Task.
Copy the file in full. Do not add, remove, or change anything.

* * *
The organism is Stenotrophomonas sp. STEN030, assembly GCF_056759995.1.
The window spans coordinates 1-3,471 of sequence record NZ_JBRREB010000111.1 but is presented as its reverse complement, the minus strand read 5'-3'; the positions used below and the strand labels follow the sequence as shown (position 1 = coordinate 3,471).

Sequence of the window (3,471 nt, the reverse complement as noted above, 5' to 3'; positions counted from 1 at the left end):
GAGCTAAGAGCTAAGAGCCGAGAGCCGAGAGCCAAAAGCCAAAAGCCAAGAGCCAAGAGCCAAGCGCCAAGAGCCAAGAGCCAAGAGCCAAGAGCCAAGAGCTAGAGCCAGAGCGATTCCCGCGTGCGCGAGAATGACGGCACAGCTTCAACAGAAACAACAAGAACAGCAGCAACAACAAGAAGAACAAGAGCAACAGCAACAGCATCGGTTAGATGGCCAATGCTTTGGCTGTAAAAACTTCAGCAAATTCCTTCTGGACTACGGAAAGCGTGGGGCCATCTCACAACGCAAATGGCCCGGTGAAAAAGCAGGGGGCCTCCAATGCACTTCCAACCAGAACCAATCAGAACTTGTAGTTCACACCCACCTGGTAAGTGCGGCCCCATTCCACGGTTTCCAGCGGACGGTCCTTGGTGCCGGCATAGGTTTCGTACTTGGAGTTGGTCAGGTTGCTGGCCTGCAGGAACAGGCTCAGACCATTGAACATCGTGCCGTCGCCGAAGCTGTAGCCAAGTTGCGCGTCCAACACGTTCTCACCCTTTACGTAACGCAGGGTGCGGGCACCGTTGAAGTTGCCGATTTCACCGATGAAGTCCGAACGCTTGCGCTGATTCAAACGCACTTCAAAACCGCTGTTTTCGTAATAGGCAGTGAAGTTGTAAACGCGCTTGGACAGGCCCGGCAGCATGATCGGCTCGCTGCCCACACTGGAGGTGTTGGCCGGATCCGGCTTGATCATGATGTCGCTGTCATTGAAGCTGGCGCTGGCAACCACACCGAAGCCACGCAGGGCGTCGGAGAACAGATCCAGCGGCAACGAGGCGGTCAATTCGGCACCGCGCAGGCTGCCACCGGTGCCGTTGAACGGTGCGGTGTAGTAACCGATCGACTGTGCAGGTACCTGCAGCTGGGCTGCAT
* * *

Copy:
The organism is Stenotrophomonas sp. STEN030, assembly GCF_056759995.1.
The window spans coordinates 1-3,471 of sequence record NZ_JBRREB010000111.1 but is presented as its reverse complement, the minus strand read 5'-3'; the positions used below and the strand labels follow the sequence as shown (position 1 = coordinate 3,471).

Sequence of the window (3,471 nt, the reverse complement as noted above, 5' to 3'; positions counted from 1 at the left end):
GAGCTAAGAGCTAAGAGCCGAGAGCCGAGAGCCAAAAGCCAAAAGCCAAGAGCCAAGAGCCAAGCGCCAAGAGCCAAGAGCCAAGAGCCAAGAGCCAAGAGCTAGAGCCAGAGCGATTCCCGCGTGCGCGAGAATGACGGCACAGCTTCAACAGAAACAACAAGAACAGCAGCAACAACAAGAAGAACAAGAGCAACAGCAACAGCATCGGTTAGATGGCCAATGCTTTGGCTGTAAAAACTTCAGCAAATTCCTTCTGGACTACGGAAAGCGTGGGGCCATCTCACAACGCAAATGGCCCGGTGAAAAAGCAGGGGGCCTCCAATGCACTTCCAACCAGAACCAATCAGAACTTGTAGTTCACACCCACCTGGTAAGTGCGGCCCCATTCCACGGTTTCCAGCGGACGGTCCTTGGTGCCGGCATAGGTTTCGTACTTGGAGTTGGTCAGGTTGCTGGCCTGCAGGAACAGGCTCAGACCATTGAACATCGTGCCGTCGCCGAAGCTGTAGCCAAGTTGCGCGTCCAACACGTTCTCACCCTTTACGTAACGCAGGGTGCGGGCACCGTTGAAGTTGCCGATTTCACCGATGAAGTCCGAACGCTTGCGCTGATTCAAACGCACTTCAAAACCGCTGTTTTCGTAATAGGCAGTGAAGTTGTAAACGCGCTTGGACAGGCCCGGCAGCATGATCGGCTCGCTGCCCACACTGGAGGTGTTGGCCGGATCCGGCTTGATCATGATGTCGCTGTCATTGAAGCTGGCGCTGGCAACCACACCGAAGCCACGCAGGGCGTCGGAGAACAGATCCAGCGGCAACGAGGCGGTCAATTCGGCACCGCGCAGGCTGCCACCGGTGCCGTTGAACGGTGCGGTGTAGTAACCGATCGACTGTGCAGGTACCTGCAGCTGGGCTGCAT